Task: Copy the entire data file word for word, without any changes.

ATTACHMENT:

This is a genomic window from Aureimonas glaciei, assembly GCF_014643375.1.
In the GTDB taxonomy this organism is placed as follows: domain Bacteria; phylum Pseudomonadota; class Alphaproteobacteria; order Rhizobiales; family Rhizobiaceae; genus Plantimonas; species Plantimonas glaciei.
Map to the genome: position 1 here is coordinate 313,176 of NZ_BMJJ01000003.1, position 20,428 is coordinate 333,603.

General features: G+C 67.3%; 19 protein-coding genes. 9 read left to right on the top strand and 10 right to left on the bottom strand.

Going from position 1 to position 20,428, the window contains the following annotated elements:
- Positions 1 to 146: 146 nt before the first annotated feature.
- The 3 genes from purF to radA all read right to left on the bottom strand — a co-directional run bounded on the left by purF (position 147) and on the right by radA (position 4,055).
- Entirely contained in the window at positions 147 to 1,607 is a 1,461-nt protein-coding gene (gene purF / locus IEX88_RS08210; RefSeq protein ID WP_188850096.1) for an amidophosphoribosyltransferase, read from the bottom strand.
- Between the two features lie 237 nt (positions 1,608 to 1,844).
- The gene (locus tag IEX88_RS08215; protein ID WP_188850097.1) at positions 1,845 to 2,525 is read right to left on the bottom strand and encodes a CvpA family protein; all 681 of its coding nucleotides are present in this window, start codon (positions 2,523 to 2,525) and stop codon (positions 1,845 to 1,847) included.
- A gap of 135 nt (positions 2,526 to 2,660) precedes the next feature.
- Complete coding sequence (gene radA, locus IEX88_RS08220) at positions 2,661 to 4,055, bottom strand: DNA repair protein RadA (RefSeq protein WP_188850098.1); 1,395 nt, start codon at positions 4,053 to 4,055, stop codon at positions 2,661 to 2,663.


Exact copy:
This is a genomic window from Aureimonas glaciei, assembly GCF_014643375.1.
In the GTDB taxonomy this organism is placed as follows: domain Bacteria; phylum Pseudomonadota; class Alphaproteobacteria; order Rhizobiales; family Rhizobiaceae; genus Plantimonas; species Plantimonas glaciei.
Map to the genome: position 1 here is coordinate 313,176 of NZ_BMJJ01000003.1, position 20,428 is coordinate 333,603.

General features: G+C 67.3%; 19 protein-coding genes. 9 read left to right on the top strand and 10 right to left on the bottom strand.

Going from position 1 to position 20,428, the window contains the following annotated elements:
- Positions 1 to 146: 146 nt before the first annotated feature.
- The 3 genes from purF to radA all read right to left on the bottom strand — a co-directional run bounded on the left by purF (position 147) and on the right by radA (position 4,055).
- Entirely contained in the window at positions 147 to 1,607 is a 1,461-nt protein-coding gene (gene purF / locus IEX88_RS08210; RefSeq protein ID WP_188850096.1) for an amidophosphoribosyltransferase, read from the bottom strand.
- Between the two features lie 237 nt (positions 1,608 to 1,844).
- The gene (locus tag IEX88_RS08215; protein ID WP_188850097.1) at positions 1,845 to 2,525 is read right to left on the bottom strand and encodes a CvpA family protein; all 681 of its coding nucleotides are present in this window, start codon (positions 2,523 to 2,525) and stop codon (positions 1,845 to 1,847) included.
- A gap of 135 nt (positions 2,526 to 2,660) precedes the next feature.
- Complete coding sequence (gene radA, locus IEX88_RS08220) at positions 2,661 to 4,055, bottom strand: DNA repair protein RadA (RefSeq protein WP_188850098.1); 1,395 nt, start codon at positions 4,053 to 4,055, stop codon at positions 2,661 to 2,663.